Ride or Die: A Feminist Manifesto for the Well-Being of Black Women
Nautilus Book Awards' Better Books for a Better World
A “ride-or-die chick” is a woman who holds down her family and community. She’s your girl that you can call up in the middle of the night to bail you out of jail, and you know she’ll show up and won’t ask any questions. Her ride-or-die trope becomes a problem when she does it indiscriminately. She does anything for her family, friends, and significant other, even at the cost of her own well-being. “No” is not in her vocabulary. Her self-worth is connected to how much labor she can provide for others. She goes above and beyond for everyone in every aspect of her life—work, family, church, even if it’s not reciprocated, and doesn’t require it to be because she’s a “strong Black woman” and everyone’s favorite ride-or-die chick. To her, love should be earned, and there’s no limit to what she’ll do for it.
In this book, author, adjunct professor of sociology, and former therapist Shanita Hubbard disrupts the ride-or-die complex and argues that this way of life has left Black women exhausted, overworked, overlooked, and feeling depleted. She suggests that Black women are susceptible to this mentality because it’s normalized in our culture. It rings loud in your favorite hip-hop songs, and it even shows up in the most important relationship you will ever have—the one with yourself.
Compassionate, candid, hard-hitting, and 100 percent unapologetic, Ride or Die melds Hubbard’s entertaining conversations with her Black girlfriends and her personal experiences as a redeemed ride-or-die chick and a former “captain of the build-a-brother team” to fervently dismantle cultural norms that require Black women to take care of everyone but themselves.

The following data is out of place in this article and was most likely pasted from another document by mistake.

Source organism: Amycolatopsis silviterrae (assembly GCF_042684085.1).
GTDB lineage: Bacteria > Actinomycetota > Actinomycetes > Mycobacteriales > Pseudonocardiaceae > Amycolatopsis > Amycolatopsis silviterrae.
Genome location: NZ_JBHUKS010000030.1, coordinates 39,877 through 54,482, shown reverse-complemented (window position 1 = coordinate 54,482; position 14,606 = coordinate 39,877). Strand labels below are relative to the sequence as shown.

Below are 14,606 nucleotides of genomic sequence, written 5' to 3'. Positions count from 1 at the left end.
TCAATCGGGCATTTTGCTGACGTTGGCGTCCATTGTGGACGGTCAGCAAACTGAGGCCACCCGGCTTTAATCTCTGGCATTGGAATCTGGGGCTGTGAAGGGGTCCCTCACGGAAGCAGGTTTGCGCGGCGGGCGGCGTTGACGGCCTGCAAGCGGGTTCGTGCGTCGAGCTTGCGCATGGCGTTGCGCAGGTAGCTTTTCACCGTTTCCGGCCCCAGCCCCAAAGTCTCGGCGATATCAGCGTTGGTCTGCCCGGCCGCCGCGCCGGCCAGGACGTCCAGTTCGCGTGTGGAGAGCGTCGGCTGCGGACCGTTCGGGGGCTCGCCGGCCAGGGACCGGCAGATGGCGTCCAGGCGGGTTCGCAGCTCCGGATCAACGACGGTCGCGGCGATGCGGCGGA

Ride or Die urges you to expel the myth that your self-worth is connected to how much labor you provide others and guides you toward healing. Using hip hop as a backdrop to explore norms that are harmful to Black women, Hubbard shows the ways you may be unknowingly perpetuating this harm within your relationships. This book is an urgent call for you to pull the plug on the ride-or-die chick.
Praise for Ride or Die: A Feminist Manifesto for the Well-Being of Black Women
“Hubbard debuts with a standout study of how the lionization of the ‘ride-or-die chick’ negatively impacts Black women. . . . Effortlessly blending personal anecdotes, academic scholarship, and pop culture analysis, this is an authentic and cathartic call for change.”—Publishers Weekly
“Candid and provocative, Hubbard’s examination of the unspoken truths about Black women’s lives is well rendered and liberating. An important book about significant issues that often go unexplored.”—Kirkus
“A powerful must-read book for Black women. This engaging, thoughtful book uses hip hop as a backdrop to honor our strength and healing as a collective.” —Gabrielle Union
“This beautiful brilliant Black woman bares her soul, revealing the struggle far too many of us experience. Shanita takes us into deeply intimate moments of her own life to deconstruct why being a ‘ride or die’ is problematic in ways rarely discussed. With unapologetic strength, she challenges us to see the piercing hole this generational badge of ‘honor’ leaves open and reveals why it's time to remove it and heal.”—Tamron Hall